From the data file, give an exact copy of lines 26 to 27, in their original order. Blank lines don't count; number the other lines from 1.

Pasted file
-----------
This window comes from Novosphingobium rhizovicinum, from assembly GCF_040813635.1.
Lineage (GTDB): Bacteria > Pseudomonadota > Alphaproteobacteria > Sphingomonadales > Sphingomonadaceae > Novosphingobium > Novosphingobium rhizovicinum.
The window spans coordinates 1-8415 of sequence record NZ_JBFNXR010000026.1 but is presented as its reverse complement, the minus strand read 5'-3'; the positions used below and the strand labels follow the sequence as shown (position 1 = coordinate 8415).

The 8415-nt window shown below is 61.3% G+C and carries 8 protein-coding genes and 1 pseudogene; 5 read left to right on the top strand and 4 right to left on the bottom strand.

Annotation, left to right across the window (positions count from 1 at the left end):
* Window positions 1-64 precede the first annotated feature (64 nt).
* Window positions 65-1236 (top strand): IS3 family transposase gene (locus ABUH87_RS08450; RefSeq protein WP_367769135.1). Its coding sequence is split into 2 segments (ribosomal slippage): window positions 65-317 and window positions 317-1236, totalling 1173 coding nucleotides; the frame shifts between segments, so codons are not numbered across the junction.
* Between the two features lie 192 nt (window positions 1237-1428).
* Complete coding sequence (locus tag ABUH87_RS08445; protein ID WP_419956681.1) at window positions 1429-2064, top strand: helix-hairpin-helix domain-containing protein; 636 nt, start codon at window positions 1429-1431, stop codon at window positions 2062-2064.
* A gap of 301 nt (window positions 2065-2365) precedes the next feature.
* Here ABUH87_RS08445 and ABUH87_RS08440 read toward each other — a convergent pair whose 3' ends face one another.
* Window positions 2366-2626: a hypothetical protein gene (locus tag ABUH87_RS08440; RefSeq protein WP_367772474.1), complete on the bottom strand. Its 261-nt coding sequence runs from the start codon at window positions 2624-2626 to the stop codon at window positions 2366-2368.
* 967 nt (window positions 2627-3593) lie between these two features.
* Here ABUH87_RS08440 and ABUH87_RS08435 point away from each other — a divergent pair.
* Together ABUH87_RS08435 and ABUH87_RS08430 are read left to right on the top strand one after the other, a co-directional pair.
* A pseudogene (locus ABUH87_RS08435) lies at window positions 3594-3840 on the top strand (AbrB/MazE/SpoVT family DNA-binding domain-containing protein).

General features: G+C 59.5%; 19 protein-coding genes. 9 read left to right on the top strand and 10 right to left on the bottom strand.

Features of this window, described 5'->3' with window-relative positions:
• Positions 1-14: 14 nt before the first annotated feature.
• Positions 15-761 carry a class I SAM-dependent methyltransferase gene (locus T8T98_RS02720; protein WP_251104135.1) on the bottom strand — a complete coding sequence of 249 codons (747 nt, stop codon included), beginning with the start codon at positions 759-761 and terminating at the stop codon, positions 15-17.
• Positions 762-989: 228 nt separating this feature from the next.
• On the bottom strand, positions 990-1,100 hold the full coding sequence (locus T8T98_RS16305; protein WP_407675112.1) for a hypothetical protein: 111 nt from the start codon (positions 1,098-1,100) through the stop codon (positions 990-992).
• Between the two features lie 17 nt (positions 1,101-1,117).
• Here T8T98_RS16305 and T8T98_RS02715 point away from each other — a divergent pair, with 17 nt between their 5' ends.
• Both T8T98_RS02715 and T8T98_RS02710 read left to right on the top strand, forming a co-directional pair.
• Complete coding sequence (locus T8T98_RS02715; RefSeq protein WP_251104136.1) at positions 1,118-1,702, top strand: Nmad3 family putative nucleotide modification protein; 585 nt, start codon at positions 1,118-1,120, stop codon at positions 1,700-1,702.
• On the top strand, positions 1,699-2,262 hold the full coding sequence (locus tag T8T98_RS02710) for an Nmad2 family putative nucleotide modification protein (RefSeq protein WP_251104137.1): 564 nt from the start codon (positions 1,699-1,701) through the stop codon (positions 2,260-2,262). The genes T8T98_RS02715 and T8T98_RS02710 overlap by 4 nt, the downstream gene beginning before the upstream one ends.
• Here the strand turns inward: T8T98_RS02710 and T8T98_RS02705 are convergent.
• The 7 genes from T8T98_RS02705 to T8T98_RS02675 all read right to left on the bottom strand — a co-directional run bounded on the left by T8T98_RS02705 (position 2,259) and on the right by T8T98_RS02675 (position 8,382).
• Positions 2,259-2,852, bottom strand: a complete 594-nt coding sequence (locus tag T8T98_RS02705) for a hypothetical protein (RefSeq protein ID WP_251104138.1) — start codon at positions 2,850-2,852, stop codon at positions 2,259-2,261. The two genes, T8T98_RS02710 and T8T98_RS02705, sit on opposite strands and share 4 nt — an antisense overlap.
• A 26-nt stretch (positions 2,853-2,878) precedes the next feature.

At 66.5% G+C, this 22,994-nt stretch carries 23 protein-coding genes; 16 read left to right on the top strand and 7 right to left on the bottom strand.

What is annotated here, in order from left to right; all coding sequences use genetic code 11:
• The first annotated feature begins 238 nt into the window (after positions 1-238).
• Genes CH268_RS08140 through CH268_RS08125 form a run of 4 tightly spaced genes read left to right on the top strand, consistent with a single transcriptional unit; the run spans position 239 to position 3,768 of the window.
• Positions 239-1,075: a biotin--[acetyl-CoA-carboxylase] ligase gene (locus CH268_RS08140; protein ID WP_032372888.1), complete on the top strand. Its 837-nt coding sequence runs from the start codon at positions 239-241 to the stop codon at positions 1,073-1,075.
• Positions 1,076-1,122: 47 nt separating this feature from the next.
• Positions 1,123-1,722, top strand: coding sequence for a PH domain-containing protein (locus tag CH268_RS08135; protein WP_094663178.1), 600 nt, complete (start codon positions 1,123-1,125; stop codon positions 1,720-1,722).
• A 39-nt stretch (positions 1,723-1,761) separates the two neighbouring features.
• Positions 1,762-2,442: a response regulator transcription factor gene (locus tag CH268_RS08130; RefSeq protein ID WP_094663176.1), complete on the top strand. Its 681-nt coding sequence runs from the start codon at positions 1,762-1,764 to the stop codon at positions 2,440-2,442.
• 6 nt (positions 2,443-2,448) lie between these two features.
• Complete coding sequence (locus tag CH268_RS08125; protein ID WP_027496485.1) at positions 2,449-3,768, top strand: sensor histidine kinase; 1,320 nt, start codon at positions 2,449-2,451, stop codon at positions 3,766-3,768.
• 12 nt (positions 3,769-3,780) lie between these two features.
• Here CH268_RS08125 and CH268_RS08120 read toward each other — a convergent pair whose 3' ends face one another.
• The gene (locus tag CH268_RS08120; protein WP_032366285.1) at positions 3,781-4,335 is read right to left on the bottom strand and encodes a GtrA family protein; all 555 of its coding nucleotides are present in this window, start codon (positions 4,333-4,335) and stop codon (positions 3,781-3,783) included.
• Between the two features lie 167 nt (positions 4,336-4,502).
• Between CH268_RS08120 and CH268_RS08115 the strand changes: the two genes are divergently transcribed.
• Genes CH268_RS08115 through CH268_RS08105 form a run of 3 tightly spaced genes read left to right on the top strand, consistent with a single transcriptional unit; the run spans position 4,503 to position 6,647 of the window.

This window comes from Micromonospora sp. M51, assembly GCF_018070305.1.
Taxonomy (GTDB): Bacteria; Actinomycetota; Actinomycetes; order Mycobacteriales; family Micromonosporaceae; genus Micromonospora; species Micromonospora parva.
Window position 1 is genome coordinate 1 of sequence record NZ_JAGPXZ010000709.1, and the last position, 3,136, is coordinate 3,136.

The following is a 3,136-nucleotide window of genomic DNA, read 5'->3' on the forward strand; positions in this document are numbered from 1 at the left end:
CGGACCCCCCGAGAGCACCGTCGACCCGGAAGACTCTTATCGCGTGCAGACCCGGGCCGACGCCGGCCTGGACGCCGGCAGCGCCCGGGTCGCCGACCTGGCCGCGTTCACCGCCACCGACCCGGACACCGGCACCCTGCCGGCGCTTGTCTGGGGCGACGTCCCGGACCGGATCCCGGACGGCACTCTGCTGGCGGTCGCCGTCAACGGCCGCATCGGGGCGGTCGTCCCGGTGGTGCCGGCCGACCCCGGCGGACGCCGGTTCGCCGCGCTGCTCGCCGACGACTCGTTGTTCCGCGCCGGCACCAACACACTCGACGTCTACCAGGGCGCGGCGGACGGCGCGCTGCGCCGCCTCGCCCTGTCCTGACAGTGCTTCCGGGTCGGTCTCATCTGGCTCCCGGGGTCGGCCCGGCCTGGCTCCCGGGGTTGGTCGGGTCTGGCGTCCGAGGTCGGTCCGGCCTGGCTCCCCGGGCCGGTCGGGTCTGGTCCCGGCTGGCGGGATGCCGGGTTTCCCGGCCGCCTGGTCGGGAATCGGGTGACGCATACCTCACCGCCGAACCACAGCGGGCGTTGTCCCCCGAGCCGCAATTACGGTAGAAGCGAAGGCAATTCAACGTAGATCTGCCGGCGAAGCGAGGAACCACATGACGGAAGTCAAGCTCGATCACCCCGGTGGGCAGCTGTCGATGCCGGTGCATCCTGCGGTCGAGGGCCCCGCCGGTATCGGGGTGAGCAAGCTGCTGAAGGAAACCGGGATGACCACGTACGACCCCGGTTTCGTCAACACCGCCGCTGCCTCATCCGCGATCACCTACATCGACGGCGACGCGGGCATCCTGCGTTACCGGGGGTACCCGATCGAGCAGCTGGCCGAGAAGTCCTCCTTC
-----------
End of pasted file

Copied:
• Complete coding sequence (locus T8T98_RS02715; RefSeq protein WP_251104136.1) at positions 1,118-1,702, top strand: Nmad3 family putative nucleotide modification protein; 585 nt, start codon at positions 1,118-1,120, stop codon at positions 1,700-1,702.
• On the top strand, positions 1,699-2,262 hold the full coding sequence (locus tag T8T98_RS02710) for an Nmad2 family putative nucleotide modification protein (RefSeq protein WP_251104137.1): 564 nt from the start codon (positions 1,699-1,701) through the stop codon (positions 2,260-2,262). The genes T8T98_RS02715 and T8T98_RS02710 overlap by 4 nt, the downstream gene beginning before the upstream one ends.